Of course, you can all see what I did there. Instead of using the meaning “collection of properties of the body usually labelled “male” or “female” ” I used the meaning “having sexual intercourse” and made a bad joke about it, swapping one flawed and socially constructed meaning for another, and everybody got the joke, even if you don’t find it funny. Yet many transphobes suddenly act like language works in a completely different way once we’re talking about sex and gender, insisting that while gender may be socially constructed, sex isn’t, and that people who are saying that sex is socially constructed as well are claiming that sex isn’t “real”.
Now, I could forgive that confusion in somebody who has never thought about how language works. For somebody with little or no background in the relevant fields it’s kind of intuitive: we can easily see how “femininity” and “masculinity” change through place and time and therefore accept that gender is socially constructed, but dicks and pussies are basically the same and babies are made the same way across the globe (except, of course, when they aren’t but bioethics in repro medicine is a topic for another day) and conclude that sex is biologically constructed. But it’s also intuitive that the sun moves around the earth because that’s what i see every day.
It’s of course much less forgivable when the people spouting such nonsense are college professors, journalists and authors, i.e. people whose jobs are words. Words do have meanings, precisely the ones we agree upon as a society. 19th century British people had a different agreement on what “gay” means than we have today, which confused the hell out of your resident non native speaker when reading Frankenstein in college. At one point I had to admit that I was mistaken about at least one thing: either early 19th century Brits were really cool with homosexuality and the history books had lied to me, or that the word didn’t mean what I thought it means (inconceivable!).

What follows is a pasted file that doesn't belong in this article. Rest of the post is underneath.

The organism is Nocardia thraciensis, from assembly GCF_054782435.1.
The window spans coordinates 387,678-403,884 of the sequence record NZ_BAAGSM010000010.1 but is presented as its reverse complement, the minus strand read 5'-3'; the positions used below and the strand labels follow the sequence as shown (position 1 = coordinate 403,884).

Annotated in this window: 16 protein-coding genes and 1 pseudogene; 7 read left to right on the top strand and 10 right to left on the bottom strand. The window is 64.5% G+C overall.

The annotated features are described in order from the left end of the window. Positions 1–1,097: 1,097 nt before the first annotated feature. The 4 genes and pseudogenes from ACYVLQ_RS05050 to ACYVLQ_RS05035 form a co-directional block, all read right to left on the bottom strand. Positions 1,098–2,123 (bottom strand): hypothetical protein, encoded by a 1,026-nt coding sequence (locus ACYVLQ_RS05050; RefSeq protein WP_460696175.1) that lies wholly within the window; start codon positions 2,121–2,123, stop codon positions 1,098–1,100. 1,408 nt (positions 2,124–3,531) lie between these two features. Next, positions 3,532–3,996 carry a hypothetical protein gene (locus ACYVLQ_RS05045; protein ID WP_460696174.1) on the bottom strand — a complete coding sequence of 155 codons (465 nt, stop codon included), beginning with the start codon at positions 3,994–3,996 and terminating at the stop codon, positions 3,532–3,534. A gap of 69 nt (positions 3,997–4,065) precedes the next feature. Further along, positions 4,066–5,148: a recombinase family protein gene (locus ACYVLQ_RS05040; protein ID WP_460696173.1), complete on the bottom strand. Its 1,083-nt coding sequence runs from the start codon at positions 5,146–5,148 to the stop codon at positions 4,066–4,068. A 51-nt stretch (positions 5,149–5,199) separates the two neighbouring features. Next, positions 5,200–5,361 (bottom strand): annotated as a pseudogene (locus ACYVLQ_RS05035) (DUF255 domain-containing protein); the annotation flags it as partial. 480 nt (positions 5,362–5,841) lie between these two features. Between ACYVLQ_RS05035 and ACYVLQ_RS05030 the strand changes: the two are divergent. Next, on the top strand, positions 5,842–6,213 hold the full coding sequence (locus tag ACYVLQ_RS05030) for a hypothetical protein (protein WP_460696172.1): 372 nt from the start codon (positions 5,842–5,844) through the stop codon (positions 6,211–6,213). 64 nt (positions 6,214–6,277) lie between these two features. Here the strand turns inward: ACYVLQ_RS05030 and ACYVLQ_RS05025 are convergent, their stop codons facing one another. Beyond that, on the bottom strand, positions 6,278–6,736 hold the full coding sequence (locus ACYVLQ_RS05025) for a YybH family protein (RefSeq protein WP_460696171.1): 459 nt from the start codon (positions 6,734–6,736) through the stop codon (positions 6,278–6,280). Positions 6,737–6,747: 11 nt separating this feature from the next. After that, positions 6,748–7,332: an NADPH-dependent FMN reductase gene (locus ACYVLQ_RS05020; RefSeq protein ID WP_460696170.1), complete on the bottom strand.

You won’t get a biologist and a farmer to agree upon what a berry is, but transphobes want us to believe that “male” and “female” sex are two immutable definitions set in stone at the dawn of time (by whom exactly?) with no input from pesky humans with their flawed reasoning and changing horizon. Now, I won’t go into the historical construction of sex (just as a spoiler: the Christian worldview used to be very occupied with souls, regarding the body as a mere temporary vessel), but usually when pressed on the point, transphobes will say something about “chromosomes”, which most of us don’t know anyway, or organs like penises and vaginas and uteri, which most of us do know, but if that was all there was to the construct “sex”, then we wouldn’t need it (spoiler, we actually don’t need it) because then saying “this person has x genital” would be enough, though usually seen as a tad impolite. But then there’s this bazillion of other things that get typically lumped in the category of sex, like the shape and the size of tits, beard or no beard (my gran’s care timetable had a timeslot for “shaving”…), to such inconsequential things like “jaw shape”. And from what I know, trans people are very acutely aware of all those physical properties of their bodies. None of them denies having a certain physiology (though it’s really, really creepy how obsessed and intrusive transphobes are when it comes to the genitals part). But that physiology can be more accurately described with the more precise words. Because the word “sex” is not. It often includes things that are inconsequential (jaws, shoulders), or vary greatly within the population (tits, beards, height), have many variations (intersex folks) or are simply not observed (chromosomes). Sure, it serves as a handy shorthand, and in colloquial talk it will often be enough, but as soon as we are having deeper conversations, the terms need to be defined more precisely. So no, sex isn’t real, just like unicorns, but bodies are, while magical white horses with horns are not.